Five steps to protect your enterprise as employees return to the office

Before the pandemic, a multitude of security tools on the corporate network would work around the clock to assess, monitor and remediate connected devices, thereby ensuring elevated levels of device and network hygiene. As we all started working remotely, this was replaced by consumer-grade routers with limited security controls on home and public networks, and an IT team fully reliant on a handful of endpoint agents (that can break or be disabled) to ensure device hygiene. Extended periods of remote work with infrequent IT oversight and limited network security controls causes device hygiene and security posture to deteriorate. Dubbed “device decay”, this exposes devices to vulnerabilities and threats, and translates into an increased attack surface for malicious actors to target.

As offices prepare to reopen after months of lockdown, devices with degraded security posture can pose a serious risk to enterprise networks and business operations. They provide an entry point for threat actors looking to infiltrate corporate networks, exfiltrate sensitive information or wreak havoc on day-to-day operations.

Device decay manifests itself in different ways across different cohort of devices:

    • Employee corporate devices that started with generally good security posture in pre-pandemic days and have degraded over time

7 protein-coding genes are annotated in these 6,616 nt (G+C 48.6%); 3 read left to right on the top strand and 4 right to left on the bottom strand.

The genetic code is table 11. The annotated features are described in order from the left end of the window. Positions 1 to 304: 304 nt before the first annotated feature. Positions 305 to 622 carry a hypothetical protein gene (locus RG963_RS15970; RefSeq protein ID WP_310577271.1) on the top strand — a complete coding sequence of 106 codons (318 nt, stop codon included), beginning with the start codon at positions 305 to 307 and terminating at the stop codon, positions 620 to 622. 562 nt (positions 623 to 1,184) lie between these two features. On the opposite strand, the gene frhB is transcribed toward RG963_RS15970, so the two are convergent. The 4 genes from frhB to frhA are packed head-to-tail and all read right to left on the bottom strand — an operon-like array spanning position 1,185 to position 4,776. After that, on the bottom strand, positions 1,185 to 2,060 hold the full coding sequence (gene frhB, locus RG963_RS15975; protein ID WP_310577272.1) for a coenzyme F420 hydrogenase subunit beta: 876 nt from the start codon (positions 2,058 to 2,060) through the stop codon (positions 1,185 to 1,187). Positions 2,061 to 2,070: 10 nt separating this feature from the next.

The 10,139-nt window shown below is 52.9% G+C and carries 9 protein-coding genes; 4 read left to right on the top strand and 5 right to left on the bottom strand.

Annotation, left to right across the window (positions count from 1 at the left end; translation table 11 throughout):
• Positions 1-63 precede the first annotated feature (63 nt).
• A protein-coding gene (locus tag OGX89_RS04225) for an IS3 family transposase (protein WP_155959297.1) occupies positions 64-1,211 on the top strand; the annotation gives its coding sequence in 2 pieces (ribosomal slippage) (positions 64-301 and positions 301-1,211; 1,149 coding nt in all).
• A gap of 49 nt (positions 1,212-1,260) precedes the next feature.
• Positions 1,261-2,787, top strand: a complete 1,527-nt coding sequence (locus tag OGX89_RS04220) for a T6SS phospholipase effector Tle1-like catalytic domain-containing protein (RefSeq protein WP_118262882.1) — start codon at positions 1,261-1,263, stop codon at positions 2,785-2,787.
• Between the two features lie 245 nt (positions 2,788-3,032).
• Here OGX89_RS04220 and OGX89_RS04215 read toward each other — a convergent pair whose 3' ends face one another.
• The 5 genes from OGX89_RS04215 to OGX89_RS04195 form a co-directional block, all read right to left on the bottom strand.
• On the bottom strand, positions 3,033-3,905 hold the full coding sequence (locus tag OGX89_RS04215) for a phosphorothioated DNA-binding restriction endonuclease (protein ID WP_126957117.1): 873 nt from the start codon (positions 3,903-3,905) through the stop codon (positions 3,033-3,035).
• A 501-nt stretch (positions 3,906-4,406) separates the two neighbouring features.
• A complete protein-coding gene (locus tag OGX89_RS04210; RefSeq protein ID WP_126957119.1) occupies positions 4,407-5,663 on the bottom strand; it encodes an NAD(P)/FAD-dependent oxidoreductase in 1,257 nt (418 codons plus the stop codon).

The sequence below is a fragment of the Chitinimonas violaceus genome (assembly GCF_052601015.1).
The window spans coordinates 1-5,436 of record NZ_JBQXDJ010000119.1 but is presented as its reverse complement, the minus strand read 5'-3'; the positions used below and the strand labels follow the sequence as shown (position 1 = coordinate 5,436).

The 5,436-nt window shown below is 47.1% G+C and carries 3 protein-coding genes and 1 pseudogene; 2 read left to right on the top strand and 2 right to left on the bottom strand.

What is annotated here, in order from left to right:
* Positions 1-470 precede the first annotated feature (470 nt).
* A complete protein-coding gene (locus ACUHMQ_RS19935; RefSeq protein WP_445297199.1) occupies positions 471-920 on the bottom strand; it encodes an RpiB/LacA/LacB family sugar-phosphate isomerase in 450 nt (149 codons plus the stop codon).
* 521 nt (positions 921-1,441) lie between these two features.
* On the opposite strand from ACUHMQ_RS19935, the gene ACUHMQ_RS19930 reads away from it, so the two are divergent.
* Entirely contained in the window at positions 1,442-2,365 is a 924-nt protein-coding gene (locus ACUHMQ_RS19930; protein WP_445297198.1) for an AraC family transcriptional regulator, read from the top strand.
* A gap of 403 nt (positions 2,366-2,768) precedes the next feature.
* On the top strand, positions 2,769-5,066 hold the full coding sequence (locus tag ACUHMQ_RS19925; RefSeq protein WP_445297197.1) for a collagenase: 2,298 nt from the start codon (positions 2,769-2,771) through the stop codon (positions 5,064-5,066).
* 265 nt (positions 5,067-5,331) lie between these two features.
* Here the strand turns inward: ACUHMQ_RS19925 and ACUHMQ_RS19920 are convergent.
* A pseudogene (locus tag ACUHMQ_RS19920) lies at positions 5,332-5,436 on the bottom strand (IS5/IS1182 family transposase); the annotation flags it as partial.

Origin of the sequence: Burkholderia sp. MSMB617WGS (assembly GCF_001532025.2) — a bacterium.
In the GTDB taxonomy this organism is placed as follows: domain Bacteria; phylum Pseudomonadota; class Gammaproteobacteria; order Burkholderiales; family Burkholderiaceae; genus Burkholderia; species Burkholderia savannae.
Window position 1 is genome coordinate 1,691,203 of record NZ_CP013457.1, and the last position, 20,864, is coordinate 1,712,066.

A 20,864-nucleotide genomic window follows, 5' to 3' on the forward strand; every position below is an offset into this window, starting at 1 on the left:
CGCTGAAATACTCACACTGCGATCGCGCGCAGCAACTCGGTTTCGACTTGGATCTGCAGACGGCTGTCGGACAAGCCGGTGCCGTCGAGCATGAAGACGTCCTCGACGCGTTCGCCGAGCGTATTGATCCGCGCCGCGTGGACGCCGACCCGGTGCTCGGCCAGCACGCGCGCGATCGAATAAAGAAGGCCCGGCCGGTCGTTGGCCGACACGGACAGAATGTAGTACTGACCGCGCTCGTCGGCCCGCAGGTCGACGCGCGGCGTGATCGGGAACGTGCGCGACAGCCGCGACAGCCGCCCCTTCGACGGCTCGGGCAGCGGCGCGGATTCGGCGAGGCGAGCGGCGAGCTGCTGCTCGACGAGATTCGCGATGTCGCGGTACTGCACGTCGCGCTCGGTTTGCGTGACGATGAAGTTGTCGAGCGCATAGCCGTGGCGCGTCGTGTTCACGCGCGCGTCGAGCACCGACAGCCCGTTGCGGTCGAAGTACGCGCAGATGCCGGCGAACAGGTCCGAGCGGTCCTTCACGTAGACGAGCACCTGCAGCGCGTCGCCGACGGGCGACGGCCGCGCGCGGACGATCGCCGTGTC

• New devices that got added into the work ecosystem during the pandemic without gold master images and never had the same stringent levels of device hygiene
    • In-office or remote devices that were switched off and haven’t been kept up to date with the latest security patches
    • Always-on IoT and OT devices that have remained idled/unused and gone unattended by IT

Organizations need to reevaluate their security policies to protect their networks and business operations from device hygiene decay.

The following best practices can fortify enterprise network defenses to prepare for returning workers and their devices.

    • Implement real-time inventory procedures that miss transient devices
    • Assess and remediate all connecting devices
    • Automate Zero Trust policy enforcement
    • Continuously monitor and track progress
    • Train/equip staff to help protect your network

Forescout can help you implement security best practices as employees return and transient devices become the new normal. Read Sandeep Kumar ‘s full blog here, check out the Forescout website, or contact your local Exclusive Networks Account Manager to find out how to protect your enterprise as employees return to the office.